24 December 2008

Cocoa prices hit a 'record high' - or do they?

The Financial Times reports a sudden increase in the cocoa price, as bad weather and black pod disease lead to lower-than-expected deliveries to ports in Cote d'Ivoire. Good news for cocoa farmers, if the price spike is passed onto them. My concern is, it won't be - the traders will take a profit and the underlying conditions that led to the price spike will return. In the medium term, prices are likely to fall anyway, as global demand for chocolate (and especially high-quality chocolate, such as that coming from Latin America and Ghana) flattens after years of steady increases. (See this from the same paper).

Viewed over the last 15 years, the current price of £1,820 per tonne certainly looks impressive:

However, the current price may be less impressive than it looks, for two reasons. First, this chart reveals a similar spike in 2002 (presumably a result of the civil war in Côte d'Ivoire) that was followed by a 50% drop in prices and a 5-year slump. That would now equate to a price of around £900. Second, cocoa futures are priced in pounds, but the biggest cocoa producers and consumers use euros. Since the pound's value has declined from around €1.40 a year ago to €1.10 today, a cocoa price of £1,800 today is equivalent to around £1,400 a year ago - namely €2,000. The effective export price in Côte d'Ivoire, whose currency is tied to the euro, is some 10%-15% lower now than in July, when cocoa prices peaked at £1,700 (then €2,200 or $3,000).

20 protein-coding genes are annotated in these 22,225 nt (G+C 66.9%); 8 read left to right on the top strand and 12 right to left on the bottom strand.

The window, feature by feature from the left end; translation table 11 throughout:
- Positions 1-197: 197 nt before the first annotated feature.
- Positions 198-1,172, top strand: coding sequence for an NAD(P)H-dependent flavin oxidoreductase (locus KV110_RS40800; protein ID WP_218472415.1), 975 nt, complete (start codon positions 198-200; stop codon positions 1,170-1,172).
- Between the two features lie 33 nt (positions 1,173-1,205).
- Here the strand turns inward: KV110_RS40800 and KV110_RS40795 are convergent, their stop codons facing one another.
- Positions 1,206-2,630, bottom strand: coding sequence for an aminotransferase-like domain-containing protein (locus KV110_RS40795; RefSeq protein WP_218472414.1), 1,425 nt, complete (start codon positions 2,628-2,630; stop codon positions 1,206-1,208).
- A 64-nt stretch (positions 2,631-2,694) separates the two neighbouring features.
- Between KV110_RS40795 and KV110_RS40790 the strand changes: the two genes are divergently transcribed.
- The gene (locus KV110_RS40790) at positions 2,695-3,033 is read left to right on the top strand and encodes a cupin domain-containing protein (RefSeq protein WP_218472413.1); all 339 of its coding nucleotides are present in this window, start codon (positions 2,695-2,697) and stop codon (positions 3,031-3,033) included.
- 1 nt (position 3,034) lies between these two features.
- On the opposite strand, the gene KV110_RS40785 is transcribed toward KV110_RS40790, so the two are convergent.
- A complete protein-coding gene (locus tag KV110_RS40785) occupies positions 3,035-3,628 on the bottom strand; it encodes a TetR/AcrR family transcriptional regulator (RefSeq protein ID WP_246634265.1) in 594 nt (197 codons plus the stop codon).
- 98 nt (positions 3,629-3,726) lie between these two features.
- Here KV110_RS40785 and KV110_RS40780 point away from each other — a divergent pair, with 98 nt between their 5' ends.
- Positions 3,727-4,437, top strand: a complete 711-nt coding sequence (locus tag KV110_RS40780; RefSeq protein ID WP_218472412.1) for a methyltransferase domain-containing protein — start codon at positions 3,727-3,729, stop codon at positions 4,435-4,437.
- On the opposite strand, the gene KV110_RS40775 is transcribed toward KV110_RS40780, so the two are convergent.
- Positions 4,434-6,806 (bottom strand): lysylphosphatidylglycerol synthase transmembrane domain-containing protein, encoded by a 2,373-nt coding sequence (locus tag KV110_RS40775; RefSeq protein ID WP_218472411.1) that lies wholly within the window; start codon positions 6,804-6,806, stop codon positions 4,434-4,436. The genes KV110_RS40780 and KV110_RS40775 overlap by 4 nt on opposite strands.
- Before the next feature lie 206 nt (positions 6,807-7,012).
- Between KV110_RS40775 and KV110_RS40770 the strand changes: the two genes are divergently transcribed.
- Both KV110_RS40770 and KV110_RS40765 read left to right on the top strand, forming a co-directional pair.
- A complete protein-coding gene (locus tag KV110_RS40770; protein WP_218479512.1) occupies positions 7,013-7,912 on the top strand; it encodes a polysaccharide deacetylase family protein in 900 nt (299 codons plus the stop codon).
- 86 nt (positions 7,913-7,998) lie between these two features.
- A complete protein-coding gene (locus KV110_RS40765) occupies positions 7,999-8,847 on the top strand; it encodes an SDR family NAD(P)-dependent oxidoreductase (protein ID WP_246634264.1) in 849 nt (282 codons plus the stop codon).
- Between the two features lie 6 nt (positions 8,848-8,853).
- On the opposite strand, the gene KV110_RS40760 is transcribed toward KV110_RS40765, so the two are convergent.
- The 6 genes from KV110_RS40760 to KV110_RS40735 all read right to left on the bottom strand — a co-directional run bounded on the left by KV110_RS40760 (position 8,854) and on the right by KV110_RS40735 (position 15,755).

In the meantime, what might be the effect of cocoa prices on the second round of Ghana's presidential elections, scheduled for 28 December? Probably very little, since the Cocobod fixed its annual price in August. But with only a percentage point between the two candidates, small psychological factors could make the difference. To all friends in Ghana and friends of Ghana, I wish you a peaceful Christmas and an even more peaceful election.

07 December 2008

What to do about Rwanda?

Right now, if you're in development in Britain or America, Rwanda is a good place to be. Please note I'm not talking about economic growth or political stability (though it has both of those), but things like NGO presence, media attention, politicians visiting to show they care. If you have ever read accounts of the Rwandan genocide, or remember those dark days in 1994, Rwanda's peaceful reconstruction is surely something to celebrate. It even has the ultimate capitalist accolade: a business-school case study.

Unfortunately, there is a dark side to Rwanda: its role in the never-ending conflict in Eastern Congo. This disturbing account comes from the New York Times. Notice that the Rwandan officials do not deny that Rwandan citizens are crossing into DRC to fight, merely that their government is encouraging or paying them. But then who needs pay when mineral riches await?

I know very little about Congo and would not dare to take sides or argue that Rwanda's fears about Hutu extremists hiting in the jungle are unjustified. But I still feel wary about a country celebrated as a model of enlightended leadership in a troubled region intervening in its neighbour's affairs militarily. Yes, Congo is a threat to regional stability; yes, the Congolese government has failed to gain control of Eastern Congo or disarm the Hutu militia; but that is still not a pretext for unilateral military intervention, even by proxy. (As this guy, or this one, could tell their Rwandan friends).

It may suit Western governments to continue supporting President Kagame's regime (except for France); it may well be the best regime for Rwandans as well. But let's not allow the West's failure to prevent the Rwandan genocide become a pretext for inaction in the Congo, or get caught up in some stupid neo-colonial rivalry. We need a united approach and we need it now.